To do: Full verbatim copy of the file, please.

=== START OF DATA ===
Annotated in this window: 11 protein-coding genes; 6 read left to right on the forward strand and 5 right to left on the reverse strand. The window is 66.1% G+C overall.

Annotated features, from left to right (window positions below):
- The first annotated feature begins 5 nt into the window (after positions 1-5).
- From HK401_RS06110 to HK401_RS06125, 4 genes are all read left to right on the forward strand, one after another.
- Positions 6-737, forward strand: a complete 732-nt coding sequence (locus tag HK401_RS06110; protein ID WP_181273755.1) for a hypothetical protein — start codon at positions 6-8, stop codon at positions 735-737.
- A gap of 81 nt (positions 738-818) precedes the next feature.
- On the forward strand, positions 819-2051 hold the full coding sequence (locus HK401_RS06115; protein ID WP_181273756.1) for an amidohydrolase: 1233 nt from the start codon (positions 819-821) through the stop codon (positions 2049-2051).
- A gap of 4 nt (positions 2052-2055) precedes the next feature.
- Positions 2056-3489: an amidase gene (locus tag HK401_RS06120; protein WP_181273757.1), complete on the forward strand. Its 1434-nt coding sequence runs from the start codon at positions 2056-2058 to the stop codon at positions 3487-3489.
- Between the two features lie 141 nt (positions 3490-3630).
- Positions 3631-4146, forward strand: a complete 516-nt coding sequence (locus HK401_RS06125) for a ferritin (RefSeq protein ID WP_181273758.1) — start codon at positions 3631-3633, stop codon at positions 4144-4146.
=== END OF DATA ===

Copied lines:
Annotated in this window: 11 protein-coding genes; 6 read left to right on the forward strand and 5 right to left on the reverse strand. The window is 66.1% G+C overall.

Annotated features, from left to right (window positions below):
- The first annotated feature begins 5 nt into the window (after positions 1-5).
- From HK401_RS06110 to HK401_RS06125, 4 genes are all read left to right on the forward strand, one after another.
- Positions 6-737, forward strand: a complete 732-nt coding sequence (locus tag HK401_RS06110; protein ID WP_181273755.1) for a hypothetical protein — start codon at positions 6-8, stop codon at positions 735-737.
- A gap of 81 nt (positions 738-818) precedes the next feature.
- On the forward strand, positions 819-2051 hold the full coding sequence (locus HK401_RS06115; protein ID WP_181273756.1) for an amidohydrolase: 1233 nt from the start codon (positions 819-821) through the stop codon (positions 2049-2051).
- A gap of 4 nt (positions 2052-2055) precedes the next feature.
- Positions 2056-3489: an amidase gene (locus tag HK401_RS06120; protein WP_181273757.1), complete on the forward strand. Its 1434-nt coding sequence runs from the start codon at positions 2056-2058 to the stop codon at positions 3487-3489.
- Between the two features lie 141 nt (positions 3490-3630).
- Positions 3631-4146, forward strand: a complete 516-nt coding sequence (locus HK401_RS06125) for a ferritin (RefSeq protein ID WP_181273758.1) — start codon at positions 3631-3633, stop codon at positions 4144-4146.